I know a lot of people are tempted to buy the turkey deep fryer this time of year, especially now that Butterball has come out with an electric home turkey fryer that seems to make the job a lot easier and safer. (I’m still not OK with frying turkeys indoors, no matter how safe they say it is.)
The concept of a deep-fried turkey sounds pretty cool. And if you do it right, it tastes pretty good. I’ve had my share of fried turkeys when I lived in Alabama many years ago. But for me, it’s just too much damn work: finding a safe spot in the yard to blast the propane-fueled fryer so that you don’t burn your house down, standing outside and freezing your ass off while it fries, and then disposing of gallons of used oil at the end of it all. And making sure the oil is at the right temperature so you don’t get a scorched turkey on the outside and raw turkey on the inside.
So here’s what I do: I cook the turkey in my good old Weber grill. The standard Weber grill allows you to cook up to a 15 lb. turkey–big enough for my purposes–and it comes out crispy, smokey and delicious. If you’re afraid to try this for the first time at Thanksgiving when it really matters, wait a few months and buy a turkey when you have the craving and try it out.
Although I’ve stopped using charcoal briquettes a long time ago, and now strictly use natural hardwood charcoal, this recipe works best with Kingsford. The idea is for the coals to cook slowly and evenly. And never use lighter fluid…always start your fire with a few pieces of crumbled newspaper under a charcoal chimney.
Weber grill, with the dome top
Kingsford charcoal briquettes (do not use Match Lite or other pre-soaked briquettes)
Heavy duty aluminum pan (disposable)
Whole turkey, up to 15 lbs, thawed and previously brined (see my blog about brining a turkey)
Olive oil (to rub on turkey)
2 yellow onions, chopped
4 stalks of celery, chopped
½ lb (2 sticks) of unsalted butter, melted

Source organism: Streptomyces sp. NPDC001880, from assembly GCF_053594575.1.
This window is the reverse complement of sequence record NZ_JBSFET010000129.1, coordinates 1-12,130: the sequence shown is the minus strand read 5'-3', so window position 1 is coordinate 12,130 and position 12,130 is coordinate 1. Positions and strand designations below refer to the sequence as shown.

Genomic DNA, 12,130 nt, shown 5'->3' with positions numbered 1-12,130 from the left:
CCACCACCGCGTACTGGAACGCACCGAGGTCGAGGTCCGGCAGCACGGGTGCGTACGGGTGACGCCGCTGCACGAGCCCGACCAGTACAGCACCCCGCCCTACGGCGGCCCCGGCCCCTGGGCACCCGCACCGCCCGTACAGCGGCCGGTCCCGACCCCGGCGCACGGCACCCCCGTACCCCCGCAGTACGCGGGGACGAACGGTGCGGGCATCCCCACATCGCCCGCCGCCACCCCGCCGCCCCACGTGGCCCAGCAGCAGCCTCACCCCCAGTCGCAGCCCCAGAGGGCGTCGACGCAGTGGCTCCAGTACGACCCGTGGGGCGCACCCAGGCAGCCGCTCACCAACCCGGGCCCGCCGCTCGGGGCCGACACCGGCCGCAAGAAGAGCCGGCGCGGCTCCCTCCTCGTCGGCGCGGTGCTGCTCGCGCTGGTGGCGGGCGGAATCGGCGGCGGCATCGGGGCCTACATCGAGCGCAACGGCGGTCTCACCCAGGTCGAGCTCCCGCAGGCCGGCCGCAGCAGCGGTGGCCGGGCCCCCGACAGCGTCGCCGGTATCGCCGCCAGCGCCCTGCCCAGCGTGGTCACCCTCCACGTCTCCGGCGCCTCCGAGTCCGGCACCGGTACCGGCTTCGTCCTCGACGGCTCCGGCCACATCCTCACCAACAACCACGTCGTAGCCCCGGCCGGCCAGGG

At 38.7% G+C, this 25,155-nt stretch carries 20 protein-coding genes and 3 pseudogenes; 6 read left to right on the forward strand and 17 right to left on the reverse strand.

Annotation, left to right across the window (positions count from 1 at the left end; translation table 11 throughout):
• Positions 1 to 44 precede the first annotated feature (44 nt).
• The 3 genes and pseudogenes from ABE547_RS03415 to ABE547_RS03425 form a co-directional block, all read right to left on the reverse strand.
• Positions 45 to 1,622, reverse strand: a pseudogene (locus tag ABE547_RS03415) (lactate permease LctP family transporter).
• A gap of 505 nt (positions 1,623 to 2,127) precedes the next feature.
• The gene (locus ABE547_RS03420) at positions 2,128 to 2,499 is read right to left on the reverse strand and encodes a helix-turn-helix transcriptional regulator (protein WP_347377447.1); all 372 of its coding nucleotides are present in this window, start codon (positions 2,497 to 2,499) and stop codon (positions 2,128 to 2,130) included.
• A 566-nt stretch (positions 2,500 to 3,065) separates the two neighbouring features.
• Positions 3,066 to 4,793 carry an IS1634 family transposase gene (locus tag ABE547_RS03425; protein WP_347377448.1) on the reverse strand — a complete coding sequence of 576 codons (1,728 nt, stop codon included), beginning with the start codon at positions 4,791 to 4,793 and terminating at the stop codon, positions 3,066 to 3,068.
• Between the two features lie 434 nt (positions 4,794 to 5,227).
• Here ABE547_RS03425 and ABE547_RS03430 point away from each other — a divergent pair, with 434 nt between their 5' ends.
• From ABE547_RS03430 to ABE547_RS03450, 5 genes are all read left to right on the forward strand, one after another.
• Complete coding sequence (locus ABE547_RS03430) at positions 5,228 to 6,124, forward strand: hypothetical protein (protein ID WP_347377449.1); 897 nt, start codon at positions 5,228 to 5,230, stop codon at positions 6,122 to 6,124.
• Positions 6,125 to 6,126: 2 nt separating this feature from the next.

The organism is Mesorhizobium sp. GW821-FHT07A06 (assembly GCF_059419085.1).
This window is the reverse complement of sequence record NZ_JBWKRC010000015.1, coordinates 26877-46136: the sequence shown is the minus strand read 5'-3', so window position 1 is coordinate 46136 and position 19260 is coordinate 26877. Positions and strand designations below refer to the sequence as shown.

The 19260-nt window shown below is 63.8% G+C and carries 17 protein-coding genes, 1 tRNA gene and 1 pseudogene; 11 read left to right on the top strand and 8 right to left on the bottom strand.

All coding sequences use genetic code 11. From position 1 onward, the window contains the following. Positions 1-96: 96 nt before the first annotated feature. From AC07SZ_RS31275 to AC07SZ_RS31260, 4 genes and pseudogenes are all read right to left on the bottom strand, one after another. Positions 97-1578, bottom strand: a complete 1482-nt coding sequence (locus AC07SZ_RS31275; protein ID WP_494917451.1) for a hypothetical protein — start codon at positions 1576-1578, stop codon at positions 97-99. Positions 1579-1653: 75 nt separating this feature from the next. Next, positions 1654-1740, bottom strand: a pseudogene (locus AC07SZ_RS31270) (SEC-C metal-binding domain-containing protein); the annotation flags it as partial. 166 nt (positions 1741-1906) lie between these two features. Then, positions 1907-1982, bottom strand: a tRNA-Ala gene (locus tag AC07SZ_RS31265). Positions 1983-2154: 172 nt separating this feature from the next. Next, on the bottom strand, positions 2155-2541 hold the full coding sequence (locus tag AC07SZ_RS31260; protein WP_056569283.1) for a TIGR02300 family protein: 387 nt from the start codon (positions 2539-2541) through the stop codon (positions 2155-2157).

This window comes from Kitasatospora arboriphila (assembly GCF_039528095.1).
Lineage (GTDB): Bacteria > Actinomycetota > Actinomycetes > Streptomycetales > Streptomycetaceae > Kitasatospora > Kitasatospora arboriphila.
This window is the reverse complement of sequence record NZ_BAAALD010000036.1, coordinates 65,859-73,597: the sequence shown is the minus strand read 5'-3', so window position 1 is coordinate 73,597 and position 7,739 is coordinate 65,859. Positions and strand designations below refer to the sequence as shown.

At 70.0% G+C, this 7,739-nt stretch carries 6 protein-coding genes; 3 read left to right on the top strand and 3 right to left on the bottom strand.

1 Tablespoon granulated garlic
1 Tablespoon onion powder
2 Tablespoons salt
1 Tablespoon pepper
If you want stuffing, make it separately and cook it separately.
Light 8 to 10 lbs of charcoal in the grill…depending on the size of the turkey and how cold it is outside.
Remove the giblets from the turkey. Place the bird in the aluminum pan.
In a small bowl, mix granulated garlic, onion powder, salt and pepper Add any other seasonings you like.
Coarsely chop onions and celery. Place in a large bowl. Mix with the melted butter and 1/3 of the salt/pepper/garlic powder mixture. Place a small handful of this “stuffing” mixture in the neck cavity of the turkey. Place the rest in the body cavity (where the stuffing would usually go.) You can fasten the bird with turkey skewers if you like. This “stuffing” is strictly to flavor the turkey…you don’t eat it!
Rub the outside of the entire turkey with the olive oil and sprinkle the rest of the garlic/onion/salt/pepper mixture on the outside of the bird. Make sure you get the whole bird…on the bottom as well.
When the coals in the grill have ashed over, spread them to the outside edges of the Weber equally. Put the cooking grill rack in place. Place the aluminum pan with the turkey in the center of the grill, keeping it away from the direct heat of the coals. If using a a meat thermometer, insert the probe into the thickest part of the breast, being careful not to hit the bone. Place the lid on the grill. (You may need to bend your pan a bit.) Open the vents on the bottom of the Weber as well as the lid. Important to get air circulating!
No basting is necessary.
Now here’s the tough part: DO NOT OPEN THE GRILL TO CHECK ON THE TURKEY! (If you must look, shine a flashlight into the vent holes on the lid to take a peek at the pop-up timer, if there is one.) The whole point is to keep the heat inside the kettle. You’ll know your turkey is done when no more smoke or heat rises from the grill, and the turkey inside stops making sizzling noises.
Remove the turkey and let it rest at least 15 minutes before carving.